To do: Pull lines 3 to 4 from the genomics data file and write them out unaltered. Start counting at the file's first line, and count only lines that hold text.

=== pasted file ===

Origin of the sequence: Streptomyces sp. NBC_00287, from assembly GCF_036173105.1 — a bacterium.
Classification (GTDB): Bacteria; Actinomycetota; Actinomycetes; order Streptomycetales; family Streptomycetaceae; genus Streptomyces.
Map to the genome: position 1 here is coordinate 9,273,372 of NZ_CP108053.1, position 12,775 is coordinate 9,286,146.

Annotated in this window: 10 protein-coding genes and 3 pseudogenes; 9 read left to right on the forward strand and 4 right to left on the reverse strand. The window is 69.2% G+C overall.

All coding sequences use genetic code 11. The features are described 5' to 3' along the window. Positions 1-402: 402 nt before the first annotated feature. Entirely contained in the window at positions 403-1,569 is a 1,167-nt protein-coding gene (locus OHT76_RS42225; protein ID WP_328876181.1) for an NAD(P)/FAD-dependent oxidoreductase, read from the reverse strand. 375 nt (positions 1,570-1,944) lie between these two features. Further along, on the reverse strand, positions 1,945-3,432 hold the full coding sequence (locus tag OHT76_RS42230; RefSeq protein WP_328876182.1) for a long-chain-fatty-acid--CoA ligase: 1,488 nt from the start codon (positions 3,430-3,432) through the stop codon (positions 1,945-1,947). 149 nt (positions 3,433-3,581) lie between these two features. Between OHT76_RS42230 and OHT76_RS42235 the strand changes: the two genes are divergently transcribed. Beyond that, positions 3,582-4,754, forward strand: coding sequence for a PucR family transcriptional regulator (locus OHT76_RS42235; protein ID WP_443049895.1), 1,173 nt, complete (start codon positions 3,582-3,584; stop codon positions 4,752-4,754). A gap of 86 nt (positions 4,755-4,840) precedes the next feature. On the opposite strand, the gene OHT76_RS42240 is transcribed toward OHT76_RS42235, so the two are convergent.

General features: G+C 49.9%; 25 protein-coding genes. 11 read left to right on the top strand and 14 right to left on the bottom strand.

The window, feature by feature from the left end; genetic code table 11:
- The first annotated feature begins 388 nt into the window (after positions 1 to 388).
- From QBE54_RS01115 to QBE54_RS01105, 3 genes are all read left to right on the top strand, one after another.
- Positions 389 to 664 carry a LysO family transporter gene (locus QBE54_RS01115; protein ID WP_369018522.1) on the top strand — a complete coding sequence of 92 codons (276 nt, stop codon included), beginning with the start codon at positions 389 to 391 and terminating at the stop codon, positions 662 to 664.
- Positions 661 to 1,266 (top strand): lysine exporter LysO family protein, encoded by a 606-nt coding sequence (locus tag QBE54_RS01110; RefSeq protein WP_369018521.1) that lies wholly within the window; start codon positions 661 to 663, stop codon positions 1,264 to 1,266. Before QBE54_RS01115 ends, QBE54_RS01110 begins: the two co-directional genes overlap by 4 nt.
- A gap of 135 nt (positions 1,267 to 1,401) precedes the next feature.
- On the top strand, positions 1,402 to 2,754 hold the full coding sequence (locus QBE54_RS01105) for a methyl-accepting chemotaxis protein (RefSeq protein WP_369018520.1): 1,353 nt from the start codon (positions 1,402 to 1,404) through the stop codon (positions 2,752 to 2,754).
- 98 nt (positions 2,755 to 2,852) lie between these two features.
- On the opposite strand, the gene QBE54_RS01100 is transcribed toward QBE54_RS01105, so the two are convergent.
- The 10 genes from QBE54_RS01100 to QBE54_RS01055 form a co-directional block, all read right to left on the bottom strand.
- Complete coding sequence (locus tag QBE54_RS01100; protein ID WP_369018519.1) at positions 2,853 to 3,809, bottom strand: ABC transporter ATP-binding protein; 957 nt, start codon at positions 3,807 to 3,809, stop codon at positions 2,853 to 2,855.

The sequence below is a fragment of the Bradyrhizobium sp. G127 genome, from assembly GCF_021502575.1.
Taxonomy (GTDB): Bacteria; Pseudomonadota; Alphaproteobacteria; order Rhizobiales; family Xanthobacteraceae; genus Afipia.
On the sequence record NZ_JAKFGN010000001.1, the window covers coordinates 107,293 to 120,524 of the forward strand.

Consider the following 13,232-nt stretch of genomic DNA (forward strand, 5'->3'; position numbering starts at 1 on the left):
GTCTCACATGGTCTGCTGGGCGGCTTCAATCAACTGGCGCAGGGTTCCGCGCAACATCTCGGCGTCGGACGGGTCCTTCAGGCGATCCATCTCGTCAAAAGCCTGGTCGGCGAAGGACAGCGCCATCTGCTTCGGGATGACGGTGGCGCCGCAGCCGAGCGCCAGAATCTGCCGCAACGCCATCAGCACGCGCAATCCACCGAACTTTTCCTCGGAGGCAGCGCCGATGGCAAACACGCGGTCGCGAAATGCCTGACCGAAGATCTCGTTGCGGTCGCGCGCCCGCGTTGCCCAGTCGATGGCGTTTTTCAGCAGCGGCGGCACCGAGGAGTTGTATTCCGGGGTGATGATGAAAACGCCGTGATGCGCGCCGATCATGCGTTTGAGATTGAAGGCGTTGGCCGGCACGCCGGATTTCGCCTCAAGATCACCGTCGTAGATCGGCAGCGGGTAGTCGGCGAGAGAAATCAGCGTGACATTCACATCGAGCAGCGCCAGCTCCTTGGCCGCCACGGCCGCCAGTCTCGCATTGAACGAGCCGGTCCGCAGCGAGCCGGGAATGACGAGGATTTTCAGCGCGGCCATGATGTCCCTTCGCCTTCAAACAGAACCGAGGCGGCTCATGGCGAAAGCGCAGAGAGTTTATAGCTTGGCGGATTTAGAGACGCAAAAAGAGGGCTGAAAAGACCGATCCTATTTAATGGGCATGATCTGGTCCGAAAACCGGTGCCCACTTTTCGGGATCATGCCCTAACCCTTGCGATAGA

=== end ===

Map to the genome: position 1 here is coordinate 9,273,372 of NZ_CP108053.1, position 12,775 is coordinate 9,286,146.

Annotated in this window: 10 protein-coding genes and 3 pseudogenes; 9 read left to right on the forward strand and 4 right to left on the reverse strand. The window is 69.2% G+C overall.